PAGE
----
Lastly, the Celtics tried hiding Thomas on Otto Porter. That didn’t work out too well either. In Game 2, Wall, Beal, and Kelly Oubre tried posting up Thomas with only Wall having any real success. Last night, Washington ran isolation plays for Porter to catch the ball at the elbow, clear out the strong side of the court, and let the taller Porter go to work. Porter capitalized with two post-up jumpers he was able to get up without much of a challenge:

Defensively, Washington made several adjustments that threw Thomas off of his game. He finished the night with just 13 points on 3-8 shooting and missed both of his three-point attempts.

The game plan in the first half was the same as Game 1 & 2. Wall and Beal went over screens as the Wizards did not want to relinquish any clean three-point attempts. And while that strategy worked in the first half, they added another adjustment to keep Boston from making a comeback in the second half.

Bradley Beal was the primary defender on Thomas in the third quarter and the Wizards played him differently as a result. Markieff Morris or Marcin Gortat would show, allowing the screener to roll and forcing Thomas to go around the screen as the defender recovered or try to split the defense. As you can see here, the show from Morris allows Beal to recover enabling him to catch up with Thomas.

This is something that Washington did not do in Games 1 and 2.

Lastly, the Wizards exerted a great amount of desperation and hustle plays that we weren’t seeing in prior games. Back in Boston, when a high screen-and-roll was set, Wall and Beal looked like they were blindfolded running through a forest as they ran right into screens and gave up on the play shortly thereafter. This allowed Thomas to shoot open threes and pull up in the midrange where he is very dangerous and effective. That was not the case Thursday evening as rotations were crisp and players were able to recover resulting contested shots around the rim.

The Wizards played with an edge and tenacity on defense that was absent in Games 1 and 2. In fact, this was the first time since January 27th that Washington held an opponent under 90 points.

Now the Wizards have a blueprint that they can use and continue to add new wrinkles to in order to keep Thomas boxed in. It’s no easy task, but it’s pretty clear that if you can shut down Thomas, you can shut down the Celtics’ offense. If the Wizards make Thomas work hard on the defensive end and throw a bunch of different looks at him on the offensive end, it’ll give the Wizards a much better chance to win Game 4.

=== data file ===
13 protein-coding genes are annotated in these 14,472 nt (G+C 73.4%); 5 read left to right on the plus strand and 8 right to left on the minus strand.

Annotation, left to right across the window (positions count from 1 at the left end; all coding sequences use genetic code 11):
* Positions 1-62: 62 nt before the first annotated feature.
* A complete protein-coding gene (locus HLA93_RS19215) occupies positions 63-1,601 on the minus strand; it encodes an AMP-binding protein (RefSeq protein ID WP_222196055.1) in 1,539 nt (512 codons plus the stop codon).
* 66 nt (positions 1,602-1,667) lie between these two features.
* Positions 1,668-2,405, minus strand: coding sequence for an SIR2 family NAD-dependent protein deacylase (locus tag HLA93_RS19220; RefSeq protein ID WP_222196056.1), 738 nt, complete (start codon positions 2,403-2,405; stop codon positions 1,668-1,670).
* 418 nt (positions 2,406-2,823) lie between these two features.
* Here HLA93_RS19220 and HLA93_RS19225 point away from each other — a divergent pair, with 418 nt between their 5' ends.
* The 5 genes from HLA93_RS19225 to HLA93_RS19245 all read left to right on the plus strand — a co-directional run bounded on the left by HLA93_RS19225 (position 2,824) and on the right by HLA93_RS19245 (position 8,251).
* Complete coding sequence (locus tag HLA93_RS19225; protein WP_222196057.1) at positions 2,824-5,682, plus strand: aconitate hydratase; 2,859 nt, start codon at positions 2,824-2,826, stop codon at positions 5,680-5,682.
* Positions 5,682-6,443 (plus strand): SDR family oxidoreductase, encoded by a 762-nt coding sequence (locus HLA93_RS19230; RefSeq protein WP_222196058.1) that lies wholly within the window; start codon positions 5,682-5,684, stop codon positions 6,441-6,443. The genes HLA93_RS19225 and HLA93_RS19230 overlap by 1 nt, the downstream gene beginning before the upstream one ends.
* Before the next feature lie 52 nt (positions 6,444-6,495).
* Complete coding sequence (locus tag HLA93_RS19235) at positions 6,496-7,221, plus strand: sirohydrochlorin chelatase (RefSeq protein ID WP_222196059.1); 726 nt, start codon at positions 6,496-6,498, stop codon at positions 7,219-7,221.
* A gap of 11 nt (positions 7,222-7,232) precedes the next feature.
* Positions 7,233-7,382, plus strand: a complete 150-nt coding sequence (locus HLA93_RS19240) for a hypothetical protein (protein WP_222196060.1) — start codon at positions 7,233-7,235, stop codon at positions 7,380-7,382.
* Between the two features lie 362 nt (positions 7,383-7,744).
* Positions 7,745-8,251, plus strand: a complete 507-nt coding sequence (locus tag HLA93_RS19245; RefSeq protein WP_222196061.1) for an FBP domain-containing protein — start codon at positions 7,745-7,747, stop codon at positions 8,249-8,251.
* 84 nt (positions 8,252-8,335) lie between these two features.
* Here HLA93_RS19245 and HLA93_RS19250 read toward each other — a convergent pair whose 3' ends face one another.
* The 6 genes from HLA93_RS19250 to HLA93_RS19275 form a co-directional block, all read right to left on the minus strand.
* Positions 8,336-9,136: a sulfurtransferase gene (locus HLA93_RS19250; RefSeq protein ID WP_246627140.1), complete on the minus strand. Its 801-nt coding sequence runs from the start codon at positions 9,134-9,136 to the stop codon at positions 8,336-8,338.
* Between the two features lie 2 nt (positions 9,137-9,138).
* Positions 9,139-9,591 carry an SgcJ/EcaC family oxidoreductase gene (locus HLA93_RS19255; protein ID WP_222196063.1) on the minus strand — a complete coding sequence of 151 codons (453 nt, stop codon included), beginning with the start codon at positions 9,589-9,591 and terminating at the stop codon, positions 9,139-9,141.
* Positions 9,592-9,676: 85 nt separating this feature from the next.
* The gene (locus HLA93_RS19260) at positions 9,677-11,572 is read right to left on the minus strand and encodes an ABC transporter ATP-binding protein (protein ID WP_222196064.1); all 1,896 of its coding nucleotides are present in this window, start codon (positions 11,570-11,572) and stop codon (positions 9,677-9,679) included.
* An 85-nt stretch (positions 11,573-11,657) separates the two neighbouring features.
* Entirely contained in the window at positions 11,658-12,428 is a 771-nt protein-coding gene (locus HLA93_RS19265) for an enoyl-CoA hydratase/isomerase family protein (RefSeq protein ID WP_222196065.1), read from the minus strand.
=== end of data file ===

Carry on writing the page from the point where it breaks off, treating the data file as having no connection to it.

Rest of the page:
Kelly Oubre is playing the best basketball of his career and the timing couldn’t be better

Kelly Oubre has shown the Wizards faithful what he’s capable of in brief spurts during his two years in Washington but over the past few weeks, he’s finally strung together a series of strong performances for the first time in his NBA career. The timing couldn’t come at a more opportune time as the Wizards gear up for a deep playoff run and need more contributions from their bench to compensate for Ian Mahinmi’s injury.

After being a healthy scratch against the Mavericks on March 15, Oubre has shown everyone why he needs to be an important part of Washington’s rotation. After some solid spot performances in mid-March, his breakout game came on March 25th when the Wizards went to Cleveland on the second half of a back-to-back and beat the Cavs, 127-115. John Wall and Bradley Beal were the stars of the show, but it was Oubre who provided a spark off the bench with 16 points on 7-8 shooting to go along with seven rebounds and a steal.

Defense has never been the problem for Oubre. Yes, he tends to gamble for steals a little too often but for the most part, is a very good defender considering this is just his second season in the league. Oubre uses his long arms to lock guys down and deflect passes that either force the opposing team to reset their offense late in the shot clock or force turnovers. Since his breakout game in Cleveland, he’s averaging four deflections per game, the eighth-best mark in the league. All seven players who averaged more deflections also played more minutes per game than Oubre.

Not only has his defense picked up a notch, but he’s become a much better scorer, particularly from inside the arc. When Washington drafted Oubre, they thought that he’d turn into the 3 & D guy to replace the void left by Trevor Ariza. While he’s struggled with his three-point shot all season (29 percent), he is becoming much more effective in attacking the hole and with his midrange jump shot.

Prior to this recent run, if Oubre wasn’t shooting a three-point shot, he was driving all the way to the hole and trying to finish in traffic. Far too often, he would wind up taking a contested shot over a 7-footer or get rejected at the rim. After shooting just 30 percent from the midrange area most of the season, Oubre has started to show promise in the mid-range area. As his confidence grows, Brooks is starting to run plays for Oubre to curl off a screen and catch-and-shoot in the midrange.

This is a nice compromise that keeps Oubre engaged offensively in an area where he can be effective, and keeps him out of trouble near the paint. Yes, the sample size is small, but over the last 10 games, Oubre has upped his two-point field goal shooting from 50.3 percent to 57.6 percent.

Is this the new Kelly Oubre that we should all become accustomed to? Only time will tell. But one thing is for sure, he’s putting together his best stretch of play at the best possible time for Washington.